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Thermal Imaging Cameras


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New
FLIR E6 Pro Thermal Camera
New
FLIR E5 Pro Thermal Camera

About Thermal Cameras

Thermal cameras are invaluable tools with a wide range of applications. Similar to a normal camera that forms an image using visible light (400-700 nm) infrared cameras are sensitive to wavelengths from approximately 1,000 nm (1 micrometre or μm) to approximately 14,000 nm (14 μm).

A thermal camera converts infrared radiation that is invisible to the naked eye into visible images, enabling us to see the world in a different light - quite literally!

Thermal imaging is non-intrusive (non-contact) and therefore safer than any contact method.

Why is it important to purchase a quality thermal cameras?

Tools for professionals should be tough so longevity is not an issue! Considering a manufacturer’s reputation for build-quality is an important factor when evaluating your thermal camera purchase and here are a few features to consider when researching which thermal camera will give you that all important “good image”. (NB experts are always at hand to advise you on your purchase – give our friendly team a call today).

Focus

A professional thermal camera should always capture a focused and sharp thermal image, and the object and heat pattern must be clear and easy to recognise. A blurred image not only comes across as unprofessional and makes it harder to identify the object and any faults but can also lead to measurement errors.

Of course, the size of the detector matrix on the thermal camera also plays a role in image quality. Images taken by thermal cameras with small detectors (i.e. with fewer pixels) are more blurred or "grainier" giving the impression that captured thermal image is not in focus. It should also be noted that not every camera can be focused, and in this case the only means of focusing the camera is by changing the distance from the object.

Temperature Range

Range is the entire span of temperatures the camera is calibrated to and capable of measuring so knowing the temperatures you’re likely to encounter in your application is imperative.

Field of View (FOV)

Field of View is determined by the thermal camera lens. Telephoto allows you to work from a greater distance. Wide angle is for use in tight spaces or situations where you need to get a large area into a single image. Some cameras have interchangeable lenses, perfect for the below example:

Inspecting roof mounted solar panels "In some cases you are standing on a raised platform inspecting solar panels from a distance of 10 meters, but in another situation you might be inspecting the back end of panels from less than one meter distance. In these different situations you need different optics, a telephoto lens for the inspection from a distance and a wide angle lens for the short distance inspections. Many other thermal imaging camera models do not feature this flexibility in optics."

IR Resolution

The detector’s resolution refers to the number of individual detector elements on the detector chip. The resolution is often stated in pixels e.g: 320 x 240 detector = 76,800 pixels.  More pixels means more temperature detail. This specification is not to be confused with that of the LCD display.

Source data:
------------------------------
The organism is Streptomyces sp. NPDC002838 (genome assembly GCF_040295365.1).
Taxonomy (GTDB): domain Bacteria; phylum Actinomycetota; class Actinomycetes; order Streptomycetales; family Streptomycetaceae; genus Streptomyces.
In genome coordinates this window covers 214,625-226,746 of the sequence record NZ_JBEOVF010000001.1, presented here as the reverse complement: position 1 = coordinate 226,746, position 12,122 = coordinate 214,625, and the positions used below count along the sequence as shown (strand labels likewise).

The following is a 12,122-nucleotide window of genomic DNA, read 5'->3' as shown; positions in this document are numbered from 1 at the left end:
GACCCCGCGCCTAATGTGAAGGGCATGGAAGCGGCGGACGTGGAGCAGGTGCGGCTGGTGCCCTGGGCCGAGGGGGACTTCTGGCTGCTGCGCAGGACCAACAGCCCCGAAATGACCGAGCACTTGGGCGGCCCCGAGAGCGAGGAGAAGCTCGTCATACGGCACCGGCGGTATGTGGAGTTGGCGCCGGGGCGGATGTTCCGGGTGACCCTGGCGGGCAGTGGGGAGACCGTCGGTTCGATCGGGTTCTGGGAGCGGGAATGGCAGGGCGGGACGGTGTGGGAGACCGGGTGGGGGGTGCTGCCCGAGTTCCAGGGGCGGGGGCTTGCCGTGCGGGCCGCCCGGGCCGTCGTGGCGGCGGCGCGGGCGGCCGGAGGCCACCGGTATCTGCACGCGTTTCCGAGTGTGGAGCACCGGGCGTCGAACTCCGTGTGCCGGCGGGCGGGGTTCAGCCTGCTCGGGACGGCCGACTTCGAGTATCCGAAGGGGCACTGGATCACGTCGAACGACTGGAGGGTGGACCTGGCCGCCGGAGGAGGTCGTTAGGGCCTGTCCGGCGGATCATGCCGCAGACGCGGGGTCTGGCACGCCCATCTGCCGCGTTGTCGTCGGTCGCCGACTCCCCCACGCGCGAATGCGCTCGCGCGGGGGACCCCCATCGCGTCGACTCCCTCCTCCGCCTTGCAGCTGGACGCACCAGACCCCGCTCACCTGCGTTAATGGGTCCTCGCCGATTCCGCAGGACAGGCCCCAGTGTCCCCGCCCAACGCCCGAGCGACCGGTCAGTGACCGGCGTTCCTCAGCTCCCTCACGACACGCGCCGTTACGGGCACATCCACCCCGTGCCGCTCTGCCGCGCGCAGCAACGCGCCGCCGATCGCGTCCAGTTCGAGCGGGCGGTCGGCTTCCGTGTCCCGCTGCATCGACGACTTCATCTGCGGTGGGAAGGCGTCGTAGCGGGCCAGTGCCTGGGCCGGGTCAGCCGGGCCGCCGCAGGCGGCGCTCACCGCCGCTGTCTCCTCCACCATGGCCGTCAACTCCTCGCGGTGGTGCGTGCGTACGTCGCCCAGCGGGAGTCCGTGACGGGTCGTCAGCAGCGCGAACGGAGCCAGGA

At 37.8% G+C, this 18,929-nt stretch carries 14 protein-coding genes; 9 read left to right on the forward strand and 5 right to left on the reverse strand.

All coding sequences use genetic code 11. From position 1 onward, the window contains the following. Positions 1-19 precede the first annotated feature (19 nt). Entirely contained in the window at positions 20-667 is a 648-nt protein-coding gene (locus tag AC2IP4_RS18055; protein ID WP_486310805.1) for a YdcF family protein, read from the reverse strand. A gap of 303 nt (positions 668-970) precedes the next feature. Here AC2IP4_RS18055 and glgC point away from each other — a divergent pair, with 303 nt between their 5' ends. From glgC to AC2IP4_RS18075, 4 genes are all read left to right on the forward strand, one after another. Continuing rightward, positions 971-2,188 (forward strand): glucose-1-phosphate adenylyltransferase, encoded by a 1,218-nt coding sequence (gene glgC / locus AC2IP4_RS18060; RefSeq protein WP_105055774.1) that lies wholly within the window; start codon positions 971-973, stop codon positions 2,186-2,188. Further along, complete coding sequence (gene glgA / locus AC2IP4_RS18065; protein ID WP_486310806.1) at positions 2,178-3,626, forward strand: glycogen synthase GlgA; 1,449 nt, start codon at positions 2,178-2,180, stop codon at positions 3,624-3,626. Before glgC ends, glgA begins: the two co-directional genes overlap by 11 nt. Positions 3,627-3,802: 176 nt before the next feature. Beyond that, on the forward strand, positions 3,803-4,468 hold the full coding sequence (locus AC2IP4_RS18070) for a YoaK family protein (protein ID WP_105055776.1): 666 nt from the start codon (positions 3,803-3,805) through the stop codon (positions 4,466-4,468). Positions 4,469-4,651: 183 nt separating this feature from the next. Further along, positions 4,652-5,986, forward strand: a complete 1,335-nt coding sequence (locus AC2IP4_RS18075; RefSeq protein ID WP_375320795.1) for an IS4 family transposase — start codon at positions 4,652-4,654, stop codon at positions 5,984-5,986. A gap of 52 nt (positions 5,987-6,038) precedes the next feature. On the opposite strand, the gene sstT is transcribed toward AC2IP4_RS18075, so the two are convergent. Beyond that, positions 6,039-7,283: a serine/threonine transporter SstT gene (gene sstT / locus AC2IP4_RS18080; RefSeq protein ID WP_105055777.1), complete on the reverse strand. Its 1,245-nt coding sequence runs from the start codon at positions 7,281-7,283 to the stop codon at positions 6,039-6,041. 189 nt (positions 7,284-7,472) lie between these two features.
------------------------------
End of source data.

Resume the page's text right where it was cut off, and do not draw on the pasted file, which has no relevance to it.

Thermal Sensitivity (NETD)

A thermal camera with a higher degree of thermal sensitivity will be able to represent small changes of temperature as a change in colour. Typical thermal sensitivities range from 0.15°C (7 colour changes per degree) to 0.045°C (20 colour changes per degree)

 

You may have heard about the popular thermal camera feature: Level and span and wonder why is it so useful?

With level and span you can remove temperatures which are of no interest. For example, if your target object is equipment running at 30-40°C then the lower temperatures (say, 17°C) of the background are of no interest and can be removed. As a result, the colour palette is stretched over a 10°C span rather than the original 23 °C span, leading to more colour changes per °C.

 


Let’s explore the various applications of thermal cameras:

Industrial Applications

The industrial sector benefits significantly from the use of thermal cameras being utilised for applications such as maintenance, quality control, and troubleshooting. Thermal cameras are efficient. Contact thermometers have a much slower measurement time. Machinery and equipment doesn’t need to be turned off - in fact they will give false results if they are not running under load.

Predictive Maintenance

In industrial settings, thermal cameras are used for predictive maintenance. They can identify overheating components, detect electrical problems, and evaluate the performance of machinery, allowing maintenance teams to address issues before they become critical.

Quality Control

Manufacturers rely on thermal cameras for quality control, ensuring that products meet strict temperature and quality standards. By detecting inconsistencies in the thermal signatures of products, manufacturers can prevent defects and improve overall product quality.

Buildings Surveys and Facilities Management

Buildings diagnostics including hidden leaks, electrical faults, and insulation problems.

Facilities management applications including incorrectly operating steam traps, tank levels, blocked pipes, inspection of electrical control panels.

Home Inspections For The Domestic User

Homeowners can use thermal cameras to inspect insulation, identify leaks, and locate hidden electrical issues. This empowers homeowners to address problems promptly and make their homes more energy-efficient.

 

If you have any questions contact our friendly team today - experts are here to advise on the full range of thermal cameras.